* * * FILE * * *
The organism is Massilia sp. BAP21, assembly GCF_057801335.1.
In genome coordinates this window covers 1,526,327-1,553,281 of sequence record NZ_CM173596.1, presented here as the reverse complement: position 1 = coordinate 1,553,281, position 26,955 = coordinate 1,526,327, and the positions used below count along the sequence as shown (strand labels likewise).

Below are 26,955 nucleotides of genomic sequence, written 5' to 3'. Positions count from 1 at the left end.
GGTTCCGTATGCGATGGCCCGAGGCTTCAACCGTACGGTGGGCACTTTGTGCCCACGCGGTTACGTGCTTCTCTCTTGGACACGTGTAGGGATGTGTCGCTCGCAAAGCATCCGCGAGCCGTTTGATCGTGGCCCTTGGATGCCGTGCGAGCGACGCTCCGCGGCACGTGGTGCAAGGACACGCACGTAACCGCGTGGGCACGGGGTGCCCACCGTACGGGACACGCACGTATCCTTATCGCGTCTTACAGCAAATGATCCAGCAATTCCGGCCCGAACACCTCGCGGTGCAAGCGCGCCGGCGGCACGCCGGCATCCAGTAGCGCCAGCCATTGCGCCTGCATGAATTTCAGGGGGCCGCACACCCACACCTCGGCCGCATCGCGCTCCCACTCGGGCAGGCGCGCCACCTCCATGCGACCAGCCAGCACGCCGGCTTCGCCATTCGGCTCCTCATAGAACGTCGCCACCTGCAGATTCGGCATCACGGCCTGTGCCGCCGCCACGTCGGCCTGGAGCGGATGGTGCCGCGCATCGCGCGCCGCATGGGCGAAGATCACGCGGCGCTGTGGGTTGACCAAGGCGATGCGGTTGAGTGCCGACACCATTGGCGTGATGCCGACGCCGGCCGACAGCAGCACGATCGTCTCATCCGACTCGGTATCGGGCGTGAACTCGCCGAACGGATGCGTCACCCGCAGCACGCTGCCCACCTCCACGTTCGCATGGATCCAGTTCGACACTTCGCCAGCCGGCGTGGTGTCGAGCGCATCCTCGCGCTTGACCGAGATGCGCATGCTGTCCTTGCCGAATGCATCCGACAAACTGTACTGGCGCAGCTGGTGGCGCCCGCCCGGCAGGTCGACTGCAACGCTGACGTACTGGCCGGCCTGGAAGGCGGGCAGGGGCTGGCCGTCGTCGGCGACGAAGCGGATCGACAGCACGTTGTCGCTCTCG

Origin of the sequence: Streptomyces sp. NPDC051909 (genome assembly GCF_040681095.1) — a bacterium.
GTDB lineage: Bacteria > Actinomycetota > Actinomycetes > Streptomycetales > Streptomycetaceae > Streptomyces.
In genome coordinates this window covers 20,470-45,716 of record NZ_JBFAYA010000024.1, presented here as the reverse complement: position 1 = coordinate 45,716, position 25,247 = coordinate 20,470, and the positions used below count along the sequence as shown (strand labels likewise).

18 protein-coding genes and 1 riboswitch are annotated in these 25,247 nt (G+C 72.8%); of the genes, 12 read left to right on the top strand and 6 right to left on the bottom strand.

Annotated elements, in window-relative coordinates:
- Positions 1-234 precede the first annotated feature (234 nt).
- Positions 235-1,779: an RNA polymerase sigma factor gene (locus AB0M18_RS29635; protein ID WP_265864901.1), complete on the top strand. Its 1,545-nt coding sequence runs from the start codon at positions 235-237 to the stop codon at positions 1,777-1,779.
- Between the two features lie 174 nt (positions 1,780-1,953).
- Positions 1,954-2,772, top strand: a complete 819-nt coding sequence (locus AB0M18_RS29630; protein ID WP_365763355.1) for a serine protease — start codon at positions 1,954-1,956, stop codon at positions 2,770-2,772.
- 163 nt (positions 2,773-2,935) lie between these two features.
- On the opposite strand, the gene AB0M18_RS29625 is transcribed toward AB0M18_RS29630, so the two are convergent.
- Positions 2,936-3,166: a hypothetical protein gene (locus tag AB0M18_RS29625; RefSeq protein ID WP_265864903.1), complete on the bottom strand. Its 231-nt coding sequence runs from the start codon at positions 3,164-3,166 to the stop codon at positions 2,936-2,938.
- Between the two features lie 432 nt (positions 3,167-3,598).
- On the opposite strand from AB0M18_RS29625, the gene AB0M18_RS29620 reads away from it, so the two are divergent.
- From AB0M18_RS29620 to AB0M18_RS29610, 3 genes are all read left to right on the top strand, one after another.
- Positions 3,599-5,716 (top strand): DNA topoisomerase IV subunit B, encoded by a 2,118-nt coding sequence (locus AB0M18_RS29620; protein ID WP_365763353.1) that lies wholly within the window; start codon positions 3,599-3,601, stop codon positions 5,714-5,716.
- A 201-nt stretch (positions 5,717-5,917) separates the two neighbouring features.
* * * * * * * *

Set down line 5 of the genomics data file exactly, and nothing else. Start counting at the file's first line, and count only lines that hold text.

Origin of the sequence: Streptomyces sp. NPDC051909 (genome assembly GCF_040681095.1) — a bacterium.